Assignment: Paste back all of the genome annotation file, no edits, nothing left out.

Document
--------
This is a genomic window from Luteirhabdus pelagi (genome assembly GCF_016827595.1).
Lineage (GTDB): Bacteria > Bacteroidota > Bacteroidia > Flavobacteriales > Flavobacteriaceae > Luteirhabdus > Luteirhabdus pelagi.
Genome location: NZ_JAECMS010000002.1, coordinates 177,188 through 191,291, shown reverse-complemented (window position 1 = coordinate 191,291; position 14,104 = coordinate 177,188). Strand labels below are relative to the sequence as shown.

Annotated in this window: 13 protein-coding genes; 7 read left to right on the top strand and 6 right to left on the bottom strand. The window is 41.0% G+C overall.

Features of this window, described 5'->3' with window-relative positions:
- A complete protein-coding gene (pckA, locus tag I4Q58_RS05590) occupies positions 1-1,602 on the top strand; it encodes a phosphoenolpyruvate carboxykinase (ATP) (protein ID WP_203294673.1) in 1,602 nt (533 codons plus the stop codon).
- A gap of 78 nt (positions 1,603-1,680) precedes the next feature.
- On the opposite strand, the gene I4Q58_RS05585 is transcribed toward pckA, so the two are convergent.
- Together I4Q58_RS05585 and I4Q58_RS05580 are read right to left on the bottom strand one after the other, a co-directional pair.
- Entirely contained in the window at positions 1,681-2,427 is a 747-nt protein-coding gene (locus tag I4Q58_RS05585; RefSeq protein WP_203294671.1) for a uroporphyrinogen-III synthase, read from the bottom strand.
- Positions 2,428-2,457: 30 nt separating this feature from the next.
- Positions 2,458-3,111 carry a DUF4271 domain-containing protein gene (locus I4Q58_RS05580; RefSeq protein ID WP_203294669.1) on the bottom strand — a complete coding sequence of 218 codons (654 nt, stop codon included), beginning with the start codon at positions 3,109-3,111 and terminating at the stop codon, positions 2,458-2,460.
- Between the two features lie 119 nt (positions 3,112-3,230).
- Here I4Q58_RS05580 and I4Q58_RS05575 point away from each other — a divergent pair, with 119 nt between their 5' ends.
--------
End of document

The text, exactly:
This is a genomic window from Luteirhabdus pelagi (genome assembly GCF_016827595.1).
Lineage (GTDB): Bacteria > Bacteroidota > Bacteroidia > Flavobacteriales > Flavobacteriaceae > Luteirhabdus > Luteirhabdus pelagi.
Genome location: NZ_JAECMS010000002.1, coordinates 177,188 through 191,291, shown reverse-complemented (window position 1 = coordinate 191,291; position 14,104 = coordinate 177,188). Strand labels below are relative to the sequence as shown.

Annotated in this window: 13 protein-coding genes; 7 read left to right on the top strand and 6 right to left on the bottom strand. The window is 41.0% G+C overall.

Features of this window, described 5'->3' with window-relative positions:
- A complete protein-coding gene (pckA, locus tag I4Q58_RS05590) occupies positions 1-1,602 on the top strand; it encodes a phosphoenolpyruvate carboxykinase (ATP) (protein ID WP_203294673.1) in 1,602 nt (533 codons plus the stop codon).
- A gap of 78 nt (positions 1,603-1,680) precedes the next feature.
- On the opposite strand, the gene I4Q58_RS05585 is transcribed toward pckA, so the two are convergent.
- Together I4Q58_RS05585 and I4Q58_RS05580 are read right to left on the bottom strand one after the other, a co-directional pair.
- Entirely contained in the window at positions 1,681-2,427 is a 747-nt protein-coding gene (locus tag I4Q58_RS05585; RefSeq protein WP_203294671.1) for a uroporphyrinogen-III synthase, read from the bottom strand.
- Positions 2,428-2,457: 30 nt separating this feature from the next.
- Positions 2,458-3,111 carry a DUF4271 domain-containing protein gene (locus I4Q58_RS05580; RefSeq protein ID WP_203294669.1) on the bottom strand — a complete coding sequence of 218 codons (654 nt, stop codon included), beginning with the start codon at positions 3,109-3,111 and terminating at the stop codon, positions 2,458-2,460.
- Between the two features lie 119 nt (positions 3,112-3,230).
- Here I4Q58_RS05580 and I4Q58_RS05575 point away from each other — a divergent pair, with 119 nt between their 5' ends.